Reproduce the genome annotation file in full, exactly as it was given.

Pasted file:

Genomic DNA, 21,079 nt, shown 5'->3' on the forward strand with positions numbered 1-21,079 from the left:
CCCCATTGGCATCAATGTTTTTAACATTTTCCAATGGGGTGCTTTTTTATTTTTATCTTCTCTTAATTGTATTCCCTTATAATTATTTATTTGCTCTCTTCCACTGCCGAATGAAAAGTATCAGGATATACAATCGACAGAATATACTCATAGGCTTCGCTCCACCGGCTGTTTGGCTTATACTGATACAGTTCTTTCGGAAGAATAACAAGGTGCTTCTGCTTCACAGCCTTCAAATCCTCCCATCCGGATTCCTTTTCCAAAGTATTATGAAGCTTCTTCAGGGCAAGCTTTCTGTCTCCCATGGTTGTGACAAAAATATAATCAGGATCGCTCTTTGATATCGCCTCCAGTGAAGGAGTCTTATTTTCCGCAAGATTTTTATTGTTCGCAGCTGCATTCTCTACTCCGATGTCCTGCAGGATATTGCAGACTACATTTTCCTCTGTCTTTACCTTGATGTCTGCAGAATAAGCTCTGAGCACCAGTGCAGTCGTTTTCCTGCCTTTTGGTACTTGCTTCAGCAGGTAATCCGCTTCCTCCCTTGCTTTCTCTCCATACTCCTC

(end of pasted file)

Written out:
Genomic DNA, 21,079 nt, shown 5'->3' on the forward strand with positions numbered 1-21,079 from the left:
CCCCATTGGCATCAATGTTTTTAACATTTTCCAATGGGGTGCTTTTTTATTTTTATCTTCTCTTAATTGTATTCCCTTATAATTATTTATTTGCTCTCTTCCACTGCCGAATGAAAAGTATCAGGATATACAATCGACAGAATATACTCATAGGCTTCGCTCCACCGGCTGTTTGGCTTATACTGATACAGTTCTTTCGGAAGAATAACAAGGTGCTTCTGCTTCACAGCCTTCAAATCCTCCCATCCGGATTCCTTTTCCAAAGTATTATGAAGCTTCTTCAGGGCAAGCTTTCTGTCTCCCATGGTTGTGACAAAAATATAATCAGGATCGCTCTTTGATATCGCCTCCAGTGAAGGAGTCTTATTTTCCGCAAGATTTTTATTGTTCGCAGCTGCATTCTCTACTCCGATGTCCTGCAGGATATTGCAGACTACATTTTCCTCTGTCTTTACCTTGATGTCTGCAGAATAAGCTCTGAGCACCAGTGCAGTCGTTTTCCTGCCTTTTGGTACTTGCTTCAGCAGGTAATCCGCTTCCTCCCTTGCTTTCTCTCCATACTCCTC